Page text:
Environment and Monopoly

By Jeffrey Braddock
Published 04/24/09 


In the wake of the environmental crisis, government intervention is the buzzword on most citizens lips. I shall show the concerned citizen that intervention leads not only toward inefficiency, but reduced benefit, and inevitably, a monopoly. 

I will begin with a definition of externalities. Recall that an externality is any cost or benefit of a transaction that affects parties not involved in a transaction. Thus, a restaurant sells food and the consumer eats, but the carbon dioxide emitted by the kitchen’s stove is not directly involved in the transaction, and thus an externality. Welfare economists use different methods to measure the benefits or costs in terms of “society’s welfare.” That these words are meaningless shall not be addressed here.[1] Example of intervention in an externality: The EPA decides the pollution emitted by factories must be reduced. The EPA may set a level for emissions, collect Pigovian taxes, or issue tradable pollution permits in order to meet these goals. There are other methods, but these three are extremely popular. 

Let us now alter the three EPA methods to read properly: “exclusive right to pollute to level X” (emissions standard), a “pollution trading oligopoly” (tradable pollution permits), or a “pollution tax” (Pigovian taxes). These impositions on firms lead toward the same end — monopoly. Why is this so? Practically any measure forced on employers results in higher costs of production and therefore a change in the conditions of competition.[2] Thus foreign producers can compete with US firms under more favorable conditions, both at home and abroad. Consider: if a firm cannot pollute above level X (without punitive taxes), or a pollution tax is leveled on the firm, it will either end production, lobby extensively to achieve a higher pollution standard, or relocate to a place where it can pollute without regard. The consequence is such that firms which can successfully lobby for exemptions will remain in country, while those that cannot will either move abroad or close down. The pollution problem appears settled — but that only hides the true state of affairs. Pollution has merely shifted abroad[3], while higher domestic prices and increased unemployment result from the monopoly. The accrued “social benefit” is eroded by the depressed standard of living, resulting in no change save a perceptible shift in public opinion toward protectionism.[4]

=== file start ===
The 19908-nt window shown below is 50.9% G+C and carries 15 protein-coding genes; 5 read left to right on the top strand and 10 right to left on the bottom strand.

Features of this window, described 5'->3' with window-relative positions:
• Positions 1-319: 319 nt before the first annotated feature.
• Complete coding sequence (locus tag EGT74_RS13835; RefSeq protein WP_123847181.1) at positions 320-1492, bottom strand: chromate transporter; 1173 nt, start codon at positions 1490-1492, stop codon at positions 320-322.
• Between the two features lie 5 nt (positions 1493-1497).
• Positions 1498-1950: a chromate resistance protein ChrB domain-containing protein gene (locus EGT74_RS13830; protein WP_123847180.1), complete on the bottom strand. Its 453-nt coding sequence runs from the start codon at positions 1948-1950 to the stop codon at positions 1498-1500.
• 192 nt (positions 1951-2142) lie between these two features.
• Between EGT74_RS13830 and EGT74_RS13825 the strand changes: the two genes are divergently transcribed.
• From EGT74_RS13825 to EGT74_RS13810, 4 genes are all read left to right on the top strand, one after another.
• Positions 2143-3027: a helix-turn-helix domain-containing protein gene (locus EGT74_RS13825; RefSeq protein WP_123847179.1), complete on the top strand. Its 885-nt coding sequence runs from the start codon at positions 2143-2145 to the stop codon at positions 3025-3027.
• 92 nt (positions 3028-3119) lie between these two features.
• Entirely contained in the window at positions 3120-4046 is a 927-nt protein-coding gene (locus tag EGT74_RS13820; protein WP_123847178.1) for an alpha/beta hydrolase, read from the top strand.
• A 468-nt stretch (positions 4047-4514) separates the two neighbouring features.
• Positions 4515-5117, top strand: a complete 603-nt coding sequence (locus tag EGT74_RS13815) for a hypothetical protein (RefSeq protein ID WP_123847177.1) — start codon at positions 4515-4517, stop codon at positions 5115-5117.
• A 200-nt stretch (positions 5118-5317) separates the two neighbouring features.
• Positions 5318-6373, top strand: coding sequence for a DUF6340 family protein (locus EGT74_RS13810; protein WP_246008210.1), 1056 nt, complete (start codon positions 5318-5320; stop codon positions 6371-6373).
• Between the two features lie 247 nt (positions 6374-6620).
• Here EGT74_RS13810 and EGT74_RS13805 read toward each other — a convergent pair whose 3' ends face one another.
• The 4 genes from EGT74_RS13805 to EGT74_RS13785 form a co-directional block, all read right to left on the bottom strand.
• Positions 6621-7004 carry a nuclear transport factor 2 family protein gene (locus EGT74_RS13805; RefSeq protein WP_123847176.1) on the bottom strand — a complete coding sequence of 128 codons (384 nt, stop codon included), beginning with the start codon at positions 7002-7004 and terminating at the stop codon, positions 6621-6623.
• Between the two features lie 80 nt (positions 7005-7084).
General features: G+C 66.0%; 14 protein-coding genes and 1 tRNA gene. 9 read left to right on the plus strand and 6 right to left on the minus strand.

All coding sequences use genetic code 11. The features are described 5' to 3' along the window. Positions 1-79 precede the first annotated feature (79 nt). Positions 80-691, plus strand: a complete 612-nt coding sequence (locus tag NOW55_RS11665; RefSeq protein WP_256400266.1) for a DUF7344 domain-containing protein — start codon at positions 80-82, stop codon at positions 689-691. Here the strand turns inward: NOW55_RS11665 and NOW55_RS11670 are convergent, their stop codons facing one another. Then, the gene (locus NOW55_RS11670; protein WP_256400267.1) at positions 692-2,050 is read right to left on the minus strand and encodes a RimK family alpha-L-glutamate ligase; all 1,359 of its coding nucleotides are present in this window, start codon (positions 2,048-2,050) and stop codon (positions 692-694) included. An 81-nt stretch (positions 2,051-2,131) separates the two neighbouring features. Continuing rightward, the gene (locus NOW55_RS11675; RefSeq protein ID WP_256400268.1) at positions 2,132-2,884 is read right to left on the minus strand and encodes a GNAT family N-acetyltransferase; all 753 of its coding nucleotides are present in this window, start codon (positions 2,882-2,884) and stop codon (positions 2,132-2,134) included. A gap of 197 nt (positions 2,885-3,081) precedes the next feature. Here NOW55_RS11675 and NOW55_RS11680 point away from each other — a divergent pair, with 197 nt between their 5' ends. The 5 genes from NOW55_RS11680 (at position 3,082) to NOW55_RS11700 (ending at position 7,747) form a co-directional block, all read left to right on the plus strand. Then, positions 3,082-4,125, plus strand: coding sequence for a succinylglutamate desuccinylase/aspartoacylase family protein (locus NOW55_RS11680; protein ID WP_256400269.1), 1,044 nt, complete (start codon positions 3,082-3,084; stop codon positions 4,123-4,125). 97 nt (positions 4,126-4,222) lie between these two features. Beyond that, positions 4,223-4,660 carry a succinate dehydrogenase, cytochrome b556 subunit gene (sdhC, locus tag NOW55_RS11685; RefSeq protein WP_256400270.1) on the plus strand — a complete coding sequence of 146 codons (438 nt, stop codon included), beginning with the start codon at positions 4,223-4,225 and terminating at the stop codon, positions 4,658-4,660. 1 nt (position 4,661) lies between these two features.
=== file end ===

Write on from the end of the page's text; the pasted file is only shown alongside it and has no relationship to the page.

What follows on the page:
Now, if the government is given exclusive right to create/distribute permits (or levy politically-expedient taxes with impunity), what would prevent the government from distributing (or rescinding) those permits (taxes) to (from) “essential industries”, “exclusive enterprises”, or “very important financial donors?” What are the implications of a transfer of wealth from the consumer and private industry (who bear the total cost of the excise) to the government? I leave these issues for you to consider. Finally, I offer a solution to the pollution issue. Allow private entrepreneurs to seek private financing, experiment, and then market “green”[5] technologies as cost-reducing measures. Many will fail — some will succeed. But there will be no monopolies. “Monopoly,” as Ludwig von Mises wrote, “is not inherent to the capitalist system or the result of unhampered capitalism, as most socialists would have us believe, but rather the result of government policies aiming at the reform of the market economy.”[6] 

[1] An extremely good account of the changes in language can be found in Hayek, F.A.’s The Road to Serfdom (1944), pg 106-119.
[2] Ludwig Von Mises, Omnipotent Government: The rise of the total state and total war. 1944 [3] Christopher L.Weber* and H. Scott Matthews. “Embodied Environmental Emissions in U.S. International Trade, 1997-2004.” Environmental Science Technology, 41 (2007), pg 4875-4881. 
[4]Literally, more government intervention to protect US jobs from foreign competition.
[5] I use this word for expediency, disregarding the didactical issues associated with its use.
[6] Ludwig Von Mises, Omnipotent Government: The rise of the total state and total war. 1944




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